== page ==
2 The procedure
2.1.1 Removal of part or all of the thyroid gland (partial or total thyroidectomy) may be indicated in the treatment of thyroid enlargement (goitre), thyrotoxicosis or malignancy. The thyroid gland is located close to the right and left recurrent laryngeal nerves (RLNs) which innervate the vocal cords. Damage to an RLN during thyroid surgery may result in temporary or permanent hoarseness, or, in the case of bilateral damage, breathing difficulties and inability to speak.
2.1.2 Conventionally, thyroid surgery is done without continuous IONM. Under general anaesthesia, an incision is made in the front of the neck and the underlying muscles are retracted to expose the thyroid gland. The RLNs are identified visually to avoid injuring them, but this is not always straightforward. A hand-held nerve stimulator can also be used, in combination with a finger placed behind the larynx to detect contraction of the vocal cord muscles and the arytenoid cartilages on nerve stimulation.
2.2.1 IONM is used as an adjunct to conventional thyroid surgery under general anaesthesia. It requires placement of electrodes close to the vocal cords. This can be achieved either by the use of a specially adapted endotracheal tube with surface or integral electrodes, which are positioned close to the vocal cords, or by the placement of electrodes into the vocal muscles on each side of the thyroid gland, when using a standard endotracheal tube. Following tracheal intubation, non-paralysing anaesthesia is used for the rest of the procedure as muscle relaxants can interfere with the nerve monitoring process.
2.2.2 The electrodes are connected to the neuromonitoring device, which uses sound and graphics on the monitor screen to alert the surgeon when a surgical instrument comes close to either RLN during surgery. A hand-held probe can also be used to confirm the location of either nerve at any time during the operation. Postoperative laryngoscopy is used to assess RLN function.
Sections 2.3 and 2.4 describe efficacy and safety outcomes which were available in the published literature and which the Committee considered as part of the evidence about this procedure. For more details, refer to the Sources of evidence.
2.3.1 Four non-randomised studies of 16,448, 684, 639 and 136 patients (29,998, 1043, 1000 and 190 nerves) reported permanent rates of vocal cord paralysis ranging from 0% to 2% in the IONM groups, compared with 0% to 1% in the control groups (visual RLN identification or no RLN identification). No statistically significant differences were seen between procedures undertaken with or without IONM. Three case series of 328, 288 and 171 patients reported rates of permanent vocal cord paralysis using IONM in 3% (15/502), 1% (6/429) and 1% (2/271) of RLNs, respectively.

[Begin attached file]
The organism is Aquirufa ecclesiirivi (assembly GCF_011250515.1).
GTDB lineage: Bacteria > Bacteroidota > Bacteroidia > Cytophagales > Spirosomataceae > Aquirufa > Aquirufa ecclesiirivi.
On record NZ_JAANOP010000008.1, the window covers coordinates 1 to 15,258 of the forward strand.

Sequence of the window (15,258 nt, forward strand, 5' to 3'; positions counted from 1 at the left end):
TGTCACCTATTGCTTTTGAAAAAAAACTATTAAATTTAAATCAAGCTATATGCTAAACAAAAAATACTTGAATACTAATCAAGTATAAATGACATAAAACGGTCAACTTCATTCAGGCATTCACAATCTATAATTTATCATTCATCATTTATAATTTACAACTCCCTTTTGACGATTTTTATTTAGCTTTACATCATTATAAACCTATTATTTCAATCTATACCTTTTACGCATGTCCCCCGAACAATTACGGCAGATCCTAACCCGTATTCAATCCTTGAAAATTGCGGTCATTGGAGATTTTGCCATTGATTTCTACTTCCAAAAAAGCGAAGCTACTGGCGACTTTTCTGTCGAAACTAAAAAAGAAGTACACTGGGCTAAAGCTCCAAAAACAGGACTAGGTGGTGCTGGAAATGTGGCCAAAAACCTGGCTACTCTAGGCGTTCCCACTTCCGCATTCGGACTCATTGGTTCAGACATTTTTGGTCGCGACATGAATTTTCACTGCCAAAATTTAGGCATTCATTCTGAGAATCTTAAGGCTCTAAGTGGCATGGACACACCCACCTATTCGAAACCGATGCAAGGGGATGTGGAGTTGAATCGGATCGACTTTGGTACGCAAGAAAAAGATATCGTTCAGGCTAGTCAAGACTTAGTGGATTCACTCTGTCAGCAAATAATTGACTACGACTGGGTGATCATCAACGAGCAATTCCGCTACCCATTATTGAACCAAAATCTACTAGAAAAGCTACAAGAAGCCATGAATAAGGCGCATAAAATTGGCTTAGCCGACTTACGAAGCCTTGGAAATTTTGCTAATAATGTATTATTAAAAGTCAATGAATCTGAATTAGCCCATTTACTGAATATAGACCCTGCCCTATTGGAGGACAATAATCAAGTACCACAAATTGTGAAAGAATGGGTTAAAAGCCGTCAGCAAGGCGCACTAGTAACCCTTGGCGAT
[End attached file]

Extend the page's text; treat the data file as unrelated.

2.3.2 Four non-randomised studies of 684, 639, 165 and 136 patients (1043, 1000, 236 and 190 nerves) reported rates of transient vocal cord paralysis ranging from 3% to 5% in the IONM groups, compared with 3% to 4% in the control groups (none were statistically significant). Another non-randomised study reported that vocal cord immobility was detected at 3-month follow-up in 6% (6/104) of patients when IONM was used and 5% (5/100) of patients when IONM was not used (p = 0.55). The three case series of 328, 288 and 171 patients reported rates of transient RLN palsy as 9% (43/502), 9% (37/429) and 5% (13/271), respectively.
2.3.3 The non-randomised study of 639 patients (1000 nerves at risk), which compared IONM with visual identification of the RLN, reported that IONM indicated no nerve damage in 10 out of 21 vocal cords that were paralysed as a result of surgery. Conversely, IONM indicated nerve damage in 27 out of 480 patients who were found to have normal postoperative vocal cord function.
2.3.4 The Specialist Advisers considered key efficacy outcomes to be reduction in nerve damage and subsequent vocal cord palsy. Two of the nine Advisers stated that this procedure is useful for teaching. One Adviser commented that there are significantly different opinions between surgeons as to whether this technology improves outcomes or whether it gives false reassurance to inexperienced surgeons.
2.4.1 No adverse events resulting from IONM were reported in the studies.
2.4.2 The Specialist Advisers considered the main safety concerns to be false-negative or false-positive readings leading to the misidentification of the nerve. In particular, a false-negative reading may lead to RLN damage. One Adviser suggested that there is also a potential for false signals if the electrodes are placed incorrectly.